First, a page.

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Technology and related articles and discussion
Non-replaceable batteries: Why they are a terrible idea. (The fastest-failing part of a mobile phone has become non-modular.)
submitted 1 year ago by Handroid7 from poal.co
[–]jamesK_3rd 3 insightful - 2 fun3 insightful - 1 fun4 insightful - 1 fun4 insightful - 2 fun - 1 year ago (4 children)
But the issue is should government's mandate what companies have to produce. In the EU and other countries they can and do, because they generally view their constituents as too stupid to be able to make choices for themselves.
If enough people in the U.S. cared more about removable battery and removable storage rather than say being water resistant up to 2 meters for up to 10 minutes or some stylish feature such as curved screen.
I kept a LG V20 an insufferable amount of time because i wanted the user replaceable battery. But looking at what most people choose, they'd rather have other options and use replaceable battery isn't a must have.
If enough ppl wanted a user replaceable battery, more ppl would choose phones with that feature, and companies would produce more phones with that option, but it doesn't happen because that's not what ppl generally care about.
In the EU, the govt will generally place artificial limits on companies and stifle innovation because the user base isn't as intelligent and they're actually physically incapable to understand what they should chose.
What the EU is gonna do is make apple either produce a cheap version with a removable battery for Africa and the EU, or they're going to make a really interesting and expensive iPhone black market.
[–]Handroid7[S] 2 insightful - 1 fun2 insightful - 0 fun3 insightful - 0 fun3 insightful - 1 fun - 1 year ago (1 child)
Actually, water resistance and replaceable batteries in combination are possible.
It just needs a thicker rubber isolation and maybe a back cover held tight by screws (good enough for me). Tadaa!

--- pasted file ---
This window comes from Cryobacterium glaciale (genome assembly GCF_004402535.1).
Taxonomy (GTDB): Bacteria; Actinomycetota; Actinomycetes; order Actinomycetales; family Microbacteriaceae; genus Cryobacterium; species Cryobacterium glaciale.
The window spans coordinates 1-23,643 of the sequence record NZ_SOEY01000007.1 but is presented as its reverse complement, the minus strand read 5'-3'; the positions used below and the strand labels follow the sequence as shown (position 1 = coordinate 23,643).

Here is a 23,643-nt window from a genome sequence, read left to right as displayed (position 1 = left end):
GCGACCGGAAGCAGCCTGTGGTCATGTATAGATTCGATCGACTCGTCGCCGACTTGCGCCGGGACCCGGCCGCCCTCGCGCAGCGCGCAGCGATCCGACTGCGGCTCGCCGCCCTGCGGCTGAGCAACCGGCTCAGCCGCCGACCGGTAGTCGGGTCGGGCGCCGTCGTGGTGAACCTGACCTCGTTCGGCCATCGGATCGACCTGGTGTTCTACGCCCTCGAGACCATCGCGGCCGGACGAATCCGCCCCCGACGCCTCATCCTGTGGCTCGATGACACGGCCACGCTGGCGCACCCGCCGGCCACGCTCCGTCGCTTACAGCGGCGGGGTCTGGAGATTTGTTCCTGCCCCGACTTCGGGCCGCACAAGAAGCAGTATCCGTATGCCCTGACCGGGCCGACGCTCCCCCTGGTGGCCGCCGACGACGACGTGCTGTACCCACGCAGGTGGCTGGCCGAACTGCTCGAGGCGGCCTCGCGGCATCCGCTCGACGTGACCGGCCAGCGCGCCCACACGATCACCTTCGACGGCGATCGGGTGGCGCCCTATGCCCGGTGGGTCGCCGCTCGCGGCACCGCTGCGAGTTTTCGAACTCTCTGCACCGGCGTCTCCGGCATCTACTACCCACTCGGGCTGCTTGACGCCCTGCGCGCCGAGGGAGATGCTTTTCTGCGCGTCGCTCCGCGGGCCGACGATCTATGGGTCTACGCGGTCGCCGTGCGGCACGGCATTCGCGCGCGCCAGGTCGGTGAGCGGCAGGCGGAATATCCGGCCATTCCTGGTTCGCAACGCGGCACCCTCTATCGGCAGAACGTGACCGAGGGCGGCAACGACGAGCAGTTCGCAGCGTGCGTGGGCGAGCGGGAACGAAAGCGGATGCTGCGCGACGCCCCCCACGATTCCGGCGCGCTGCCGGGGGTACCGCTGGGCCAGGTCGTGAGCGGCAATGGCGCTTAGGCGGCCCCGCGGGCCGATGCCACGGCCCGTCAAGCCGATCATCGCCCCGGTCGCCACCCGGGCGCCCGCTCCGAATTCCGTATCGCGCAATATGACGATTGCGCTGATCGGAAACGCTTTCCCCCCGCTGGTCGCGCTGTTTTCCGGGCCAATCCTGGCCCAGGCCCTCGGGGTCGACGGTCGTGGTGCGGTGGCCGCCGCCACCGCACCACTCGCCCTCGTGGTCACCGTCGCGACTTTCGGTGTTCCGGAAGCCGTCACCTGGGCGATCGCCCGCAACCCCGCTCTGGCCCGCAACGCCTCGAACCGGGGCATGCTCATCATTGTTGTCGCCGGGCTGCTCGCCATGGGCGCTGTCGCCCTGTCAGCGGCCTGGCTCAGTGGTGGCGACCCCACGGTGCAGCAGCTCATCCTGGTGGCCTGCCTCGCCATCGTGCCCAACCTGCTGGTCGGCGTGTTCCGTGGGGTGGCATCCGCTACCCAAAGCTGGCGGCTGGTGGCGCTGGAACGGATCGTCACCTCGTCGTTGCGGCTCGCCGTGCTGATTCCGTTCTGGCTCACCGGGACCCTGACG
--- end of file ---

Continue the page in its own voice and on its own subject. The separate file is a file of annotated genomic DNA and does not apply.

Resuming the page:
Also, one could design it in a way that the removable back cover doesn't cover the entire back side of the phone, but just the battery and maybe the accessory pins that some older Samsung phones (e.g. S4, Note 3, S5, Note 4) used for wireless charging and S View cover (S4 used hall sensor for that) accessories.
[–]Handroid7[S] 1 insightful - 1 fun1 insightful - 0 fun2 insightful - 0 fun2 insightful - 1 fun - 1 year ago (0 children)
Side note: The Galaxy S5, S4 Active and the Sony Xperia V are IP67 water resistant with ordinarily removable back covers.
I reckon that non-replaceable batteries allow for tighter water resistance. But that can be compensated with, like I said, thicker/multi-layer rubber isolation.
Maybe it would require the phone to be just a few millimetres thicker. But I couldn't care less. I care about actual functionality and practicality.
[–]zyxzevn 1 insightful - 1 fun1 insightful - 0 fun2 insightful - 0 fun2 insightful - 1 fun - 1 year ago (1 child)
In the EU we have consumer organisations to deal with problems. They also help us to push for better legislation.
In that sense the government is a service to the people/voters instead of a sell-out to the companies... some of the time.
[–]jamesK_3rd 1 insightful - 1 fun1 insightful - 0 fun2 insightful - 0 fun2 insightful - 1 fun - 1 year ago (0 children)
I believe it becomes a problem when govt or govt entities move from: "this product doesn't operate as intended" or "this isn't safe" to: "we think these designs are better for these X people. You should make this product, now..."
Unfortunately, everyone has a price.